The Handmaid’s Tale book vs show—these are the key differences you might have missed

There are so many The Handmaid's Tale book vs show differences you never knew about...

New scenes from The Handmaid's Tale season 4 for an article on The Handmaid's Tale book vs show
(Image credit: Getty Images)

The Handmaid’s Tale book vs show differences won’t be clear to everyone who’s hooked on the hit drama, but the brilliant Hulu series has made some pretty major changes to Margaret Atwood’s novel if you know where to look. 

With filming delayed due to the Covid-19 pandemic, there had never been a better time to find out how to watch The Handmaid’s Tale and catch up on all the dark plot twists and emotional moments you’ve missed. Three episodes have already been released from the new series that has everybody talking. The excited fan reaction to The Handmaid’s Tale season 4 was huge as they tuned in to learn June’s fate after *that* Handmaid’s Tale season 3 finale. 

While some die-hard fans might have also used the opportunity to re-read Canadian author Margaret Atwood’s acclaimed 1985 book of the same name. The hit Hulu show was adapted from Atwood’s The Handmaid’s Tale novel. Along the way, the show often deviated from the book, though show-only fans might not realize exactly how significant some of these changes are.

Here we reveal the biggest The Handmaid’s Tale book vs show differences that you might never have spotted before…

We never learn Offred’s real name in The Handmaid’s Tale book

Perhaps the biggest The Handmaid’s Tale book vs show difference of all is the fact that the Hulu Original series reveals protagonist Offred’s real name in the very first episode. In the show, she’s known to fans as June Osborne, but in Margaret Atwood’s book, this crucial detail is never revealed. Given the name Offred, because she is the property ‘of Fred’, this dehumanizing name remains the only identifier the character has in the novel. 

Elisabeth Moss in The Handmaid's Tale

(Image credit: Hulu)

This is a deliberate choice by Margaret, who went on to explain in a piece for The New York Times that she didn't originally intend for June to be her name, but that she's happy for readers to think this as it fits. The theory was inspired by a book scene where several handmaids are talking in the dormitory and their real names are whispered amongst them. Of these names, 'June' is the only one that never appears again. 

The show chose to align with this theory and showrunner, Bruce Miller, previously discussed this on Insider's Showrunners podcast. “I had read that so long ago that I had always assumed her name was June”, he revealed. “I just thought that was her name, so I just used it not knowing whether Margaret intended it or not.”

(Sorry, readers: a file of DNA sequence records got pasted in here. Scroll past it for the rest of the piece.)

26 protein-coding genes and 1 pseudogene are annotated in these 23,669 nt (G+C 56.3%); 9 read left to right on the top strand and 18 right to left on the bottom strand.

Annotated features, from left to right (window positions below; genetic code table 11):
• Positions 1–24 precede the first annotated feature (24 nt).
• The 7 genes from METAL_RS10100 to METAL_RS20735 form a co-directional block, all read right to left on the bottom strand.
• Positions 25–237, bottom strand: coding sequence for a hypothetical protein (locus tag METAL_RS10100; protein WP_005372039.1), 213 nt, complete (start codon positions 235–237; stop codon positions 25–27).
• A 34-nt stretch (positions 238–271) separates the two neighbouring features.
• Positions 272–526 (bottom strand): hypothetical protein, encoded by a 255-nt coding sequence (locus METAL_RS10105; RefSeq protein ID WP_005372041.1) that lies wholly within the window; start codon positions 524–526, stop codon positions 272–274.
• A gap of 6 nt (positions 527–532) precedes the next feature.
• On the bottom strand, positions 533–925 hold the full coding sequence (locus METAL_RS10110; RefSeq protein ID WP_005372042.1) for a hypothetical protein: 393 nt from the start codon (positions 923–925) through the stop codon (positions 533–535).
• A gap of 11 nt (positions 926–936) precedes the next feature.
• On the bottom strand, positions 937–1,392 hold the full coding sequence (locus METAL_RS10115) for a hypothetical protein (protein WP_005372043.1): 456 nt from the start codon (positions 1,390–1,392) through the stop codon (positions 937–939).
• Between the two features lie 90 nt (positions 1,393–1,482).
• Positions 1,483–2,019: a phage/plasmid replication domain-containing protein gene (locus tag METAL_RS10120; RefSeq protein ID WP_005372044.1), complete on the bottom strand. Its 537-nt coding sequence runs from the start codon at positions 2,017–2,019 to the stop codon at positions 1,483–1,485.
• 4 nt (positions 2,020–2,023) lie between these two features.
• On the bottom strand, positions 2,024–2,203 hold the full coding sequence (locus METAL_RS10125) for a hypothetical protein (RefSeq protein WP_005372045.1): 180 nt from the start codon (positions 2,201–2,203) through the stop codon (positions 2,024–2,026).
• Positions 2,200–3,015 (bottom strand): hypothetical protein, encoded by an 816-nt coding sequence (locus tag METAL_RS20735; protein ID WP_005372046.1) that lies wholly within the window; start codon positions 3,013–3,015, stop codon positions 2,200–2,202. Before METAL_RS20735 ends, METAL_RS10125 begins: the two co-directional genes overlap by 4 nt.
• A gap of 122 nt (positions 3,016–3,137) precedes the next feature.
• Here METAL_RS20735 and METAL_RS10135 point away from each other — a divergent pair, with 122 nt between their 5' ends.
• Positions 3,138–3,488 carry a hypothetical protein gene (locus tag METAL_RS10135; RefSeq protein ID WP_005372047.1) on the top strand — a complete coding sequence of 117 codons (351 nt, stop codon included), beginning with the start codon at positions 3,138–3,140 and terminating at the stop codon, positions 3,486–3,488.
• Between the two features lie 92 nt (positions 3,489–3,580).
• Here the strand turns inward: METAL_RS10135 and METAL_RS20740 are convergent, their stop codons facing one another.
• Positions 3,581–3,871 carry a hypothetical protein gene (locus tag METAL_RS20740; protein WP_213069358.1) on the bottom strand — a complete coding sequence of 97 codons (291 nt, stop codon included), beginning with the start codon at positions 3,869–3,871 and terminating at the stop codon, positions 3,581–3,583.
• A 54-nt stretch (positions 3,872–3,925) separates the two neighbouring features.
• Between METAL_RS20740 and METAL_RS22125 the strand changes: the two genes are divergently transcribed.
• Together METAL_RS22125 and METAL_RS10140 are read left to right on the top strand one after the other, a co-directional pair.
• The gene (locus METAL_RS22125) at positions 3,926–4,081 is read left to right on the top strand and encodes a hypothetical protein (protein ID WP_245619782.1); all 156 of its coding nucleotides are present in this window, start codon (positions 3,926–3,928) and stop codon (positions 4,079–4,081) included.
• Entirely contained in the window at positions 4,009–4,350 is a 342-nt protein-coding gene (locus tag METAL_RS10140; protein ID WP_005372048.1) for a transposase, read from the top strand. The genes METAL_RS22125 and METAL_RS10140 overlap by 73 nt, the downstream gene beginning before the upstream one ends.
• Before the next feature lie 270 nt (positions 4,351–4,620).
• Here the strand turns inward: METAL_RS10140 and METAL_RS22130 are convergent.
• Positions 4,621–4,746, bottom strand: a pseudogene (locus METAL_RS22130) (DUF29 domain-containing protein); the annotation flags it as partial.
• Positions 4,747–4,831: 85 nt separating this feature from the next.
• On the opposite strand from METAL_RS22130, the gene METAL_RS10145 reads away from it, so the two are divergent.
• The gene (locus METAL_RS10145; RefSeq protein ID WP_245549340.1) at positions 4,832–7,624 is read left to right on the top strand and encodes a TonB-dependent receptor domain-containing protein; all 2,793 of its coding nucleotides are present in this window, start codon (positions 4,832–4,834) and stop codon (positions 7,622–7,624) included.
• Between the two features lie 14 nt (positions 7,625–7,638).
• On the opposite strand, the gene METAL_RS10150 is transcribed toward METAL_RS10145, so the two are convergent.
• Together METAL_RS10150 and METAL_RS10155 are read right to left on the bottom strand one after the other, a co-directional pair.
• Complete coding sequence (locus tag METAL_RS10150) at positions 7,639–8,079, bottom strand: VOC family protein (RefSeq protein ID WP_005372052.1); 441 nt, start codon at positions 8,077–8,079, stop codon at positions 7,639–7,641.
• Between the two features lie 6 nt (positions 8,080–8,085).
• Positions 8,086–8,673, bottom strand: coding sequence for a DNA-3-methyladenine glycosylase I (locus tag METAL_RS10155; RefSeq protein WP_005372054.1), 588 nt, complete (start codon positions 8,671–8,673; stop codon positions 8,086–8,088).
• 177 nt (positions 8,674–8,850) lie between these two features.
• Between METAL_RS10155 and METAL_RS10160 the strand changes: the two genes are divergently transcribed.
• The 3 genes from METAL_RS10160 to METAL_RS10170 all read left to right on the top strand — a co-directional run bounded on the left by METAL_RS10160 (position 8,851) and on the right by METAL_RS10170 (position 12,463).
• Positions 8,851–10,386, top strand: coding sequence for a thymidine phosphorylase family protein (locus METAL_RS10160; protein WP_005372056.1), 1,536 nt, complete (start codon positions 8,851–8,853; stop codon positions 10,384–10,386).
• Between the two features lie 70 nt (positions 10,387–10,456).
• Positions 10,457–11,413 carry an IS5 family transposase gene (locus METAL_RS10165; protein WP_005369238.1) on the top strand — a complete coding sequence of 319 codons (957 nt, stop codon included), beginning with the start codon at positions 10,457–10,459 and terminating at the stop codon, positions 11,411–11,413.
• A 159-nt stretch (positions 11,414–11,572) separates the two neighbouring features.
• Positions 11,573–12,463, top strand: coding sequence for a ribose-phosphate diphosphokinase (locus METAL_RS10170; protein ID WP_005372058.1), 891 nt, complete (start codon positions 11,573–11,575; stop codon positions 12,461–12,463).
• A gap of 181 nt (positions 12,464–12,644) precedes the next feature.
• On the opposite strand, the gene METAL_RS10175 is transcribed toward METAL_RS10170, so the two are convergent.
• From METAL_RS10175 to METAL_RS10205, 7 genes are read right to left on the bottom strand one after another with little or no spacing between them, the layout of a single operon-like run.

However he chose to give her a name in any case, stating: “ [I]t's an important thing that she has a name because part of the show is that she's not going to let that go”.

Gilead is much more diverse in the show 

In The Handmaid’s Tale book, the ruling classes have separated people of different races in Gilead and anyone who isn’t white has been “resettled”. This is likely another way Margaret is showing the totalitarian, horrific society of Gilead and inspiring readers to want to see the current ruling order overturned. 

However, the show chose to turn their backs on this completely. According to TIME, Bruce Miller has spoken of how he felt the change was necessary, stating: “That was a very big discussion with Margaret about what the difference was between reading the words, ‘There are no people of color in this world’ and seeing an all-white world on your television, which has a very different impact.”

“What’s the difference between making a TV show about racists and making a racist TV show where you don’t hire any actors of color?” he continued.

The Handmaid’s Tale show instead includes many characters who aren’t white, including June Osborne’s husband Luke and her best friend Moira.

We never learn Fred Waterford’s last name in the book

Yet another The Handmaid's Tale book vs show difference is that it's not only Offred’s name that's never mentioned in the novel. Neither is her master Fred’s last name. In fact, he is primarily referred to as ‘Commander’, though from Offred’s name it can be deduced that he is called ‘Fred’. This adds to the sense of dehumanization that has come to characterize Gilead in the novel, but in the show his surname is given as ‘Waterford’. In the show it also makes it clear that Commander Fred Waterford was heavily involved in the formation of the new government.